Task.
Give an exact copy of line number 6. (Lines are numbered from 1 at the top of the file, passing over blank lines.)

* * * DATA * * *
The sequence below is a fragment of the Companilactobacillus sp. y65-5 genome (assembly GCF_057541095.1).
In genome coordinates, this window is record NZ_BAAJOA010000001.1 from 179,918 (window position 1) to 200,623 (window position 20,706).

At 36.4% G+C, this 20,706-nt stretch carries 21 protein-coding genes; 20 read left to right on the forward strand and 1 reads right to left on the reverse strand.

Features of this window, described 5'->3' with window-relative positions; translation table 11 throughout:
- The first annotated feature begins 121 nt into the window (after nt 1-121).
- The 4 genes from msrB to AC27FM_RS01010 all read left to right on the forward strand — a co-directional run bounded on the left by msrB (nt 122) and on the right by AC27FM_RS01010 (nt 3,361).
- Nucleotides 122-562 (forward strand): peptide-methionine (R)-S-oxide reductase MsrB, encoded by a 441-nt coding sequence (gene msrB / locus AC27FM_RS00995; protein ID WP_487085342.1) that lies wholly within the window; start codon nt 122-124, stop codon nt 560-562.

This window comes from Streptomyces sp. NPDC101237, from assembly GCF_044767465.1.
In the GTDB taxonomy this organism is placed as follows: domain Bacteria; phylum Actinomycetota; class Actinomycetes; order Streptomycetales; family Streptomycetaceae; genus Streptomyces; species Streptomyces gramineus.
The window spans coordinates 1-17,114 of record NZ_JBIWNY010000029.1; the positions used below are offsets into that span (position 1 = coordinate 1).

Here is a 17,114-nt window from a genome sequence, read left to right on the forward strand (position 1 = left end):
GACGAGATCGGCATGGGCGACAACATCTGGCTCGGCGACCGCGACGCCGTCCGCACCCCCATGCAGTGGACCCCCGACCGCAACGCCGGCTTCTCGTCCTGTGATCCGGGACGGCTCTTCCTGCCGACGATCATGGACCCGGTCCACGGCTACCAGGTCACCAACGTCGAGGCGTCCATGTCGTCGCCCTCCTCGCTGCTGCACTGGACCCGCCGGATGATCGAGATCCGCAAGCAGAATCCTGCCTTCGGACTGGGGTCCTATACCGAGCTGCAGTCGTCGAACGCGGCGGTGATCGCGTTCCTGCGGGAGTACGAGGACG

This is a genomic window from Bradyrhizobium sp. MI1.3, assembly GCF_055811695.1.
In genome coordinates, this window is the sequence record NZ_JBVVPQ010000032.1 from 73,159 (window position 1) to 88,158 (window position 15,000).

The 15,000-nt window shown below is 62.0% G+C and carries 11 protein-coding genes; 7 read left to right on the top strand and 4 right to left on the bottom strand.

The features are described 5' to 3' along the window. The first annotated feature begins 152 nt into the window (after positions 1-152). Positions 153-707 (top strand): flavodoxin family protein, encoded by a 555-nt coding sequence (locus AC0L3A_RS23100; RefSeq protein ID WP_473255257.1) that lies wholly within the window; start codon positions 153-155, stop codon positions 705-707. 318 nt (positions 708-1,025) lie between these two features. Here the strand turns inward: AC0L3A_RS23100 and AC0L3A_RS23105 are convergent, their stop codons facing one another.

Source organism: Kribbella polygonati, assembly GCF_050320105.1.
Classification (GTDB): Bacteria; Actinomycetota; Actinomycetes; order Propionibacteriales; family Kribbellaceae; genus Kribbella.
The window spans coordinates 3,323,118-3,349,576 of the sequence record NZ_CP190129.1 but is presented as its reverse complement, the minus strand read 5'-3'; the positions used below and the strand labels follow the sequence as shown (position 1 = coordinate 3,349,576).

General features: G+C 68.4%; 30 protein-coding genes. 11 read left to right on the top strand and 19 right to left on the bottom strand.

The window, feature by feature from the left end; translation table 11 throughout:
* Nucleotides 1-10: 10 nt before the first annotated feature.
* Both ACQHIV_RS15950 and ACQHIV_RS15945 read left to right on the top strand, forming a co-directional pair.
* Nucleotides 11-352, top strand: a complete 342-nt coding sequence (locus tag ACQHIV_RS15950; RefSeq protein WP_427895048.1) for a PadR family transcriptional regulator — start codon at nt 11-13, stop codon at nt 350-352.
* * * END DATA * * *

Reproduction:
- The 4 genes from msrB to AC27FM_RS01010 all read left to right on the forward strand — a co-directional run bounded on the left by msrB (nt 122) and on the right by AC27FM_RS01010 (nt 3,361).